Sunday, December 25, 2005
Corporate America, the brokerage houses and especially the Republican majority and the President of our country present a constant paradox of conflicting statements. On the one hand the corporate and brokerage people are saying:
DOW MAY CLIMB ON MOUNTAINS OF CASH
In the Dow's favor, analysts point out that corporations are sitting on excess cash and are likely to spend some of it next year replacing old equipment. This forecast, if it comes true, may help nudge the Dow average of 30 large-capitalization industrial shares climb into positive territory for the year. In addition to watching to see whether the Dow finishes 2005 in the black, investors will stay tuned to see if the blue-chip average can cross the 11,000 milestone.
"There's all this money sitting out there, with individuals and corporations, plus from countries," Birkelbach said, referring to foreign governments looking for places to invest their piles of cash. "They're sitting there ready to buy into the market."
The President has consistently stated that money from tax cuts that, for the most part, benefit corporations and rich individuals, will trickle down. The brokers speak of "There's all this money sitting out there."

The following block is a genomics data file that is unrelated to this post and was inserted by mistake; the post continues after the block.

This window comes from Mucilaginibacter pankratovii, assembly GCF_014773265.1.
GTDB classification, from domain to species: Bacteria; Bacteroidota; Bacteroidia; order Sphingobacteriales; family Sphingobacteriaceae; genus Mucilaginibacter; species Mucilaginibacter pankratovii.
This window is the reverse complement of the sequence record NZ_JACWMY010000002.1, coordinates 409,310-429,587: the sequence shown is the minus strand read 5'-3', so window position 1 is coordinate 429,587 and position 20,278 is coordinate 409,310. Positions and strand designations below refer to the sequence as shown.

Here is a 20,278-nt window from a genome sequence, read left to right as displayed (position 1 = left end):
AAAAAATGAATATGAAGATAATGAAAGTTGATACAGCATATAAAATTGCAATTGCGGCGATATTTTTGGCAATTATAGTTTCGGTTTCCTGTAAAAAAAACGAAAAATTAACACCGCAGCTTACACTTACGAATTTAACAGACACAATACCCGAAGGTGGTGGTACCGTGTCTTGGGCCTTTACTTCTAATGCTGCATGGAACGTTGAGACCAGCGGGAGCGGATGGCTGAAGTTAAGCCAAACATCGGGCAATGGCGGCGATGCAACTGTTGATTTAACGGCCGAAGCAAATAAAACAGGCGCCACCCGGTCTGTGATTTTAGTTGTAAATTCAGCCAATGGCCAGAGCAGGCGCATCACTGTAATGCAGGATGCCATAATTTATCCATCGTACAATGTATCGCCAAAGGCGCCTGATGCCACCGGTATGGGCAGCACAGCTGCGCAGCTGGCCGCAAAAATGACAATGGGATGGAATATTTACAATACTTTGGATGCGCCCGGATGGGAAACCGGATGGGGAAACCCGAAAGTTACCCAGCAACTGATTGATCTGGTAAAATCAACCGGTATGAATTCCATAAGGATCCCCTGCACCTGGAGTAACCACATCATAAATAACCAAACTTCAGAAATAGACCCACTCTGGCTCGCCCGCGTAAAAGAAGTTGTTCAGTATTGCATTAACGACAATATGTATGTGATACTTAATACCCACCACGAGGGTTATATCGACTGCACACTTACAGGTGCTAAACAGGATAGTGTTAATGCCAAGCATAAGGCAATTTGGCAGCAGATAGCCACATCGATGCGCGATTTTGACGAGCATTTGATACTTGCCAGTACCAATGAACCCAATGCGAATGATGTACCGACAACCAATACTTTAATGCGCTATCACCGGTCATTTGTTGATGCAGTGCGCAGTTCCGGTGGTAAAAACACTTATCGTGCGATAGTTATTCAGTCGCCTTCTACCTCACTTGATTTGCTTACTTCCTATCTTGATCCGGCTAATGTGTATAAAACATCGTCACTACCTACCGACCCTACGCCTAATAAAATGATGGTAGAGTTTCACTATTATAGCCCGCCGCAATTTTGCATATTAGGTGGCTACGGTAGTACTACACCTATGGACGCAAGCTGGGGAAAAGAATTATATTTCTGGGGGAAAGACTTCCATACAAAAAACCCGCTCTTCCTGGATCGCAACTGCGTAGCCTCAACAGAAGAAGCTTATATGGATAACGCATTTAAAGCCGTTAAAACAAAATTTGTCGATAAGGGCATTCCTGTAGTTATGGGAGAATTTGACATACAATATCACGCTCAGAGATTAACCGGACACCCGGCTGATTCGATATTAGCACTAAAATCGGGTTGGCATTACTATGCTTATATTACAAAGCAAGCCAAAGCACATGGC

Private Pension plans for the workers are going down the tubes while corporate executives and boards are receiving record salaries and bonuses.
Bush is telling us that the economy is healthy while Ford and GM are stating they are laying off 60,000 workers between them.
The world market for the barrel oil cost has risen to new heights. We are told this is because of the “demand for the product in the world market.” Yet, national oil companies, themselves consumers of foreign oil, have seen their profits reach record heights.
Nevertheless, the Republican majority and the President of our country have managed to spend billions on the Iraq war and make the huge tax cuts for the most affluent while pushing the deficit to heights never seen even when adjusted for inflation.
And, all the time telling us what a wonderful job they’re doing.
It is a paradox we will never solve--except at the ballot box.
Terry D. Barhorst
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